Superfund Research Program
PAHs: New Technologies and Emerging Health Risks
Center Director: Robyn L. Tanguay
Grant Number: P42ES016465
Funding Period: 2009-2025
- 319 - Analyzing Chemicals and Genes Yields Novel Insight into PAH Behavior -- Simonich
Release Date: 07/07/2021
A new NIEHS Superfund Research Program (SRP)-funded study revealed how polycyclic aromatic hydrocarbons (PAHs) breakdown and transform in the presence of ultraviolet A (UVA) light and titanium dioxide nanoparticle pollutants. Their findings have important implications for PAH cleanup, which may not consider how PAHs transform in diverse environments.
- 295 - Model Predicts PAH Levels in Important Tribal Food Source -- Anderson
Release Date: 07/10/2019
A sediment passive sampling model can be used to accurately predict the concentration of polycyclic aromatic hydrocarbons (PAHs) in butter clams, according to a recent Superfund Research Program (SRP) study. Led by Kim Anderson, Ph.D., of the Oregon State University (OSU) SRP Center, the research team worked closely with tribal leaders to better predict PAH levels in butter clams while having a minimal impact on this important resource.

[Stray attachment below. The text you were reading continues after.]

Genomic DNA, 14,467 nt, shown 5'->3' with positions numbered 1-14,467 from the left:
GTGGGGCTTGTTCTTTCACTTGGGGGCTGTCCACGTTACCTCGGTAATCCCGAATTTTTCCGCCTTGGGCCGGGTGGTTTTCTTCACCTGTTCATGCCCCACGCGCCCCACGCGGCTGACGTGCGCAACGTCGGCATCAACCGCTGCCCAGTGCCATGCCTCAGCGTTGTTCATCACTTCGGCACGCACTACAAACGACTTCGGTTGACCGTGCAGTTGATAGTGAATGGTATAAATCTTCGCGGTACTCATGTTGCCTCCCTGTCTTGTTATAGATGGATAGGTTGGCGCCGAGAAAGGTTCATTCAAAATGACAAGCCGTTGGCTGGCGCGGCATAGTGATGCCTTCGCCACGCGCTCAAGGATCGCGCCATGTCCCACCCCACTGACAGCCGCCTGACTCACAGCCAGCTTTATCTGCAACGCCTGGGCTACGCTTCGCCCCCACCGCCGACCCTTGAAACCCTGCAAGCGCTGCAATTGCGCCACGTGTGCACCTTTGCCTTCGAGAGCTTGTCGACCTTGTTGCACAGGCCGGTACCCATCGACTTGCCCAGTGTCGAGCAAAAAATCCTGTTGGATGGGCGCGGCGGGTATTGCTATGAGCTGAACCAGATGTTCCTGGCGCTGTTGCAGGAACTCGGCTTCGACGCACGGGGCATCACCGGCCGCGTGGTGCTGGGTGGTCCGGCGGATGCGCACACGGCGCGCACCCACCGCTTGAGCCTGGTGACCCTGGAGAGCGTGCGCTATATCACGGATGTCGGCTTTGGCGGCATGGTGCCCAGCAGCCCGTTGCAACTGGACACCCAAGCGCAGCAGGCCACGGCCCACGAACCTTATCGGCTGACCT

- 210 - A New Role for MicroRNAs in Neurobehavioral Development -- Tal, Tanguay
Release Date: 06/06/2012
MicroRNAs may be tiny, but these short pieces of RNA regulate important human genes. The genes they regulate are also more sensitive to environmental chemical exposures. In a new study, researchers found environmental disruption of miRNAs can affect neurobehavioral development in zebrafish.
- 209 - PAHs Before and After the Deepwater Horizon Oil Spill -- Anderson
Release Date: 05/02/2012
Oregon State University SRP scientists used their novel passive sampling devices to make before-and-after comparisons of polycyclic aromatic hydrocarbons (PAHs) at four sites affected by the Deepwater Horizon oil spill. Their results suggest a continued need for monitoring of residual oil and dissolved PAHs in the Gulf of Mexico.
- 184 - Linking Site Specific Contaminant Mixtures to Biological Responses -- Anderson
Release Date: 04/05/2010
New tools could help Superfund site managers evaluate the nuances of chemical mixtures and identify the most pressing threats to ecosystem and human health.